Greenberg prosecuted the trio convicted of murder in the killing of acting student John Lentz in Balboa Park in 1994. A 17-year-old girl shot Lentz several times from a pickup driven by a man who was looking for someone to rob. Ray Waldrop, in the backseat, was convicted of felony murder because he was in on the robbery plan. A jury found specifically that Waldrop was not a major participant in the killing. Because of that finding, he can ask the court next year to vacate his felony murder conviction. “I don’t have an argument about him being a major participant,” Greenberg said. “There is nothing for me to argue, nothing to fight.”

If Waldrop is re-sentenced on the remaining robbery charge, he could get a five-year term at most. He’s already served 23 years, so he would be eligible for release, Greenberg said....

The bill was co-authored across the political aisle by senators Nancy Skinner, D-Berkeley, and Joel Anderson, R-Alpine. Anderson, known as a political conservative, emailed a statement to The San Diego Union-Tribune, saying: “Victims don’t want vengeance, they want justice. It’s unjust to charge people with murder who had nothing to do with the actual murder.”...

Defense lawyer Robert Grimes said the felony murder rule was never fair. “Now, these matters will be evaluated on a case-by-case factual analysis by juries and judges,” Grimes said. “You get these impulsive young guys locked up for life because a robbery went bad and they didn’t really foresee someone would get killed,” he said. “In California, there has been a reassessment of the utility of certain mandatory (sentencing laws) and fairness. We are giving trial judges back discretion.”

UPDATE: Here is another notable new press piece about California notable new felony murder law headlined "Nearly a Decade Awaiting Trial, Now Freed: Neko Wilson to be released in the first test of California’s felony murder law." Here is how the piece gets started:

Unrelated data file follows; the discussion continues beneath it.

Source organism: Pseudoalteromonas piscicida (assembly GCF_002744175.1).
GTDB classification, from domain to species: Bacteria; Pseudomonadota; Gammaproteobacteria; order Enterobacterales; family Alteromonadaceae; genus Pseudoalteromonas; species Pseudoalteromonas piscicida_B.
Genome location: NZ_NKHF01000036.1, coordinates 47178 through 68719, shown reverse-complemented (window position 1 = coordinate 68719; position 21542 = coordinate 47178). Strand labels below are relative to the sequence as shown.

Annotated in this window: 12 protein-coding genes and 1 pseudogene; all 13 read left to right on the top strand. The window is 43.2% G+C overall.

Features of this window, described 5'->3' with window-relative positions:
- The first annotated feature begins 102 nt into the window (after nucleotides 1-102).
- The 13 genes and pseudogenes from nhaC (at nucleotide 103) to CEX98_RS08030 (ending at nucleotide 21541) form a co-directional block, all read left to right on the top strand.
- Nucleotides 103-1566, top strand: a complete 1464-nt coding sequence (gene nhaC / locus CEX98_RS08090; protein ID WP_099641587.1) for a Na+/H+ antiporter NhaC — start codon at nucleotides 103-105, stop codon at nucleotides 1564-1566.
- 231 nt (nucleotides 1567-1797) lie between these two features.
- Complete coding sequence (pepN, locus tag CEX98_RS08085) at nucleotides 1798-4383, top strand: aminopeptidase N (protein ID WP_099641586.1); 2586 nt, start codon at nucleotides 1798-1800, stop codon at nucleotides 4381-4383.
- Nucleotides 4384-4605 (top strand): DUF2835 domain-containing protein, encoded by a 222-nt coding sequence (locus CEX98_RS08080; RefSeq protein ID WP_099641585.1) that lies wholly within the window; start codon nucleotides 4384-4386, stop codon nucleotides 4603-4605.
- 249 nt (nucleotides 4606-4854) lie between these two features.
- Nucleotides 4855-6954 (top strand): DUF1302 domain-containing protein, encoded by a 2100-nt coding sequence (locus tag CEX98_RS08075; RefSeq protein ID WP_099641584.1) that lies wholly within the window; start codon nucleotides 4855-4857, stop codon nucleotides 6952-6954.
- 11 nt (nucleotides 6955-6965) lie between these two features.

In the first test of a newly signed law that significantly narrows California’s felony murder rule, a judge [on Thursday] ordered the immediate release of a man who has spent nearly a decade awaiting trial in double murder. Neko Wilson, now 36, had initially faced the death penalty in connection with the July 2009 murders of Gary and Sandra DeBartolo, a couple killed during a robbery at their home in California’s Central Valley.

Prosecutors had accused Wilson of helping plan the robbery, not of killing the couple. He initially faced the death penalty under a legal doctrine known as the felony murder rule, which holds that anyone involved in certain types of serious felonies that result in death can be held as liable as the actual killer. But a new law signed by Gov. Jerry Brown in September significantly narrowed that doctrine and prompted prosecutors to drop the murder charges against Wilson.

“It’s overwhelming,” said Jacque Wilson, who is Neko Wilson’s brother and his lawyer, as he stood outside the courtroom immediately after hearing Judge John F. Vogt’s decision. “You go from being someone the state wanted to kill, to someone who’s coming home.” In court, Neko Wilson agreed to a plea deal on robbery charges, as well as charges in unrelated cases. The total sentence for those charges added up to nine years, the amount of time he’s already been jailed awaiting trial.

The prosecutor, William Lacy, senior deputy district attorney in Fresno, said the new law had left prosecutors little choice. “It’s a new world we live in,” Lacy said. “It certainly means that people who were charged with murder previously won’t be charged.”

October 18, 2018 in Current Affairs | Permalink


Although Neko Wilson faced the death penalty under CA's felony murder sentencing guidelines, I assume a jury would never actually sentence him to death, right? I can’t image a jury would take such extreme measures to punish someone who played a relatively small role in the robbery leading to the murders. That being said, the mere fact that a jury has the option to put someone like Neko Wilson to death is pretty unsettling. I’m glad the doctrine is being narrowed.

Posted by: Hannah Wirt | Oct 21, 2018 4:59:19 PM

Felony murder is being used in Georgia after a police officer was killed over the weekend: https://www.nytimes.com/2018/10/21/us/officer-shot-gwinnett-county.html. Georgia's murder provision: https://law.justia.com/codes/georgia/2017/title-16/chapter-5/article-1/section-16-5-1/.

Posted by: Evan Lewis | Oct 22, 2018 2:21:20 PM

Great job including a link to the Georgia murder statute. But the latest news indicates a trial will not be forthcoming: "Suspect in Georgia officer's death shot, killed"

Posted by: Doug B. | Oct 22, 2018 2:38:11 PM